Your relationship to your memoir-writing coach is likely to be a long one. There is no other way to make it effective. Coaching is like counseling in a way. Counseling requires an introductory, getting-to-know-you phase before both of you can move on to a productive phase. You can’t expect a counselor to help you with […]
Tag Archives | memoir writing help
Memoir writers can achieve much alone. But, it is also true that working with a memoir professional can cut down the time it takes to produce a book of memoirs and can significantly jack up the quality.
When is the best time to start working with a writing coach? The obvious answer is when you feel the need to, but “the need to” is not always obvious. Many times, writers will decide that they need to submit polished material to a coach and so will put off the coaching process. This is […]
Note from the Editor: This third installment of Before Sending a Manuscript to an Editor series offers basic editing tips around time sequencing and flashbacks. For Part 1: Self-Editing Techniques Click here. For Part 2: Use of Time Click here.
A writer can effect these tips to bring a manuscript to a higher level of finish before sending the piece off to a professional editor. In this section, I write about use of time: specifically, cause and effect time sequencing and flashbacks. [Free Membership required to read more. See below. ]
People who are writing a memoir will sometimes say, “I want to write my stories but I have forgotten so many details. Is there any way I can get them back? Should I use writing prompts?”
There is one tool above all others that makes the experience of life writing successful. That tool is not a writing prompt: it is the Memory List. No other exercise opens up the process of life writing as quickly and as surely as the thoughtful and thorough compilation of such a list. It’s simple, and as a first step, it’s crucial.
Let me tell you about the Memory List (a general term for your list of memories).
How Useful Is A Memoir Timeline?
Have you ever wondered, “How long should it take to write a memoir?”
One answer, of course, is that it takes as long as it takes. While so true, this answer is not useful to those writers who are trying to get their duckies in line—looking at where the time is in their schedules to write, knowing what support to ask from their life partners, etc. [Free Membership required to read more. See below. ]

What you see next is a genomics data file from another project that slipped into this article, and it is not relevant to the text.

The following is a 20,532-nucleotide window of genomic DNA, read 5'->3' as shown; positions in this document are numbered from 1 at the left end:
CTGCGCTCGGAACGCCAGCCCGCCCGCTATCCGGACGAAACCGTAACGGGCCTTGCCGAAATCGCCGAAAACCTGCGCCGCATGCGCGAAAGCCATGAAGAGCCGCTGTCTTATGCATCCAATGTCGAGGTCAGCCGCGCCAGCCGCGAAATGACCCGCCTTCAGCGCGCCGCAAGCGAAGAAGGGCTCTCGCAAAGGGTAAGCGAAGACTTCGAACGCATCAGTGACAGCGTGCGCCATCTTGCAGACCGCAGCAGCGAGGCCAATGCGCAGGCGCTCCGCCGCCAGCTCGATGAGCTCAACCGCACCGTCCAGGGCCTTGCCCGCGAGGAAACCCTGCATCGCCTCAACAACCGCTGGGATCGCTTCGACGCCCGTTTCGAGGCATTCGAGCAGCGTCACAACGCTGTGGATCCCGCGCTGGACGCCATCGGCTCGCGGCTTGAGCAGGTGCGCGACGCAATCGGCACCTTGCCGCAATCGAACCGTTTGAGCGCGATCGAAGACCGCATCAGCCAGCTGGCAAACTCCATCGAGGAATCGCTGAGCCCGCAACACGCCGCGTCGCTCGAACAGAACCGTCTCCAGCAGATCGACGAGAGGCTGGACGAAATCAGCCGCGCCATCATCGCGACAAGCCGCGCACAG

Why not continue to write your memoir today?
—Phil Cousineau in Stoking the Creative Fires
The Phil Cousineau quote above ought to be for all of us a stirring call to continue—or to begin if that is where we are at—the writing we may have procrastinated about for so long. We fill our days with lesser tasks when we know that what we ought to be doing is writing a memoir.
It is later than you think. In the twenty-five plus years I have been doing this work, I have seen people die without writing their memoir and I have seen people grow old and lose the energy to write their memoir.
In both cases, a lifestory has been lost.
[Free Membership required to read more. See below. ]
When you are writing a first draft: nothing can rightly be called a first unless there is a second. First grade implies second grade; first class implies second class; first book implies (we hope) second book, a first draft implies a second draft.
That is why first drafts are called first drafts. A writer must expect to write a second draft, and a third even. No one can sit down and churn out countless pages of prose that don’t need rewriting. Jack Kerouac claimed he did it with On the Road, but we know now that he was stretching the truth. [Free Membership required to read more. See below. ]
Successful stories are full of sensory details (colors, shapes, textures, smells, sounds, flavors. When your stories portray a vivid world (“three sweet-scented roses”) rather than a vague one (“some nice flowers”), you make it easier for readers to take the leap of faith into the world of your writing.
Abstraction kills a story
If your story has abstract and vague wording like “After a while, absence from home made fidelity difficult for him and he committed adultery…,” your readers will be less interested in (and less swayed by) what you have to say than if your narration is filled with concrete details. [Free Membership required to read more. See below. ]
You can benefit from easier and quicker writing by adapting appropriate habits of composition. Here are four habits for writing your first draft quickly. You would do well to put them into practice. They are easy to implement and the rewards are significant. [Free Membership required to read more. See below. ]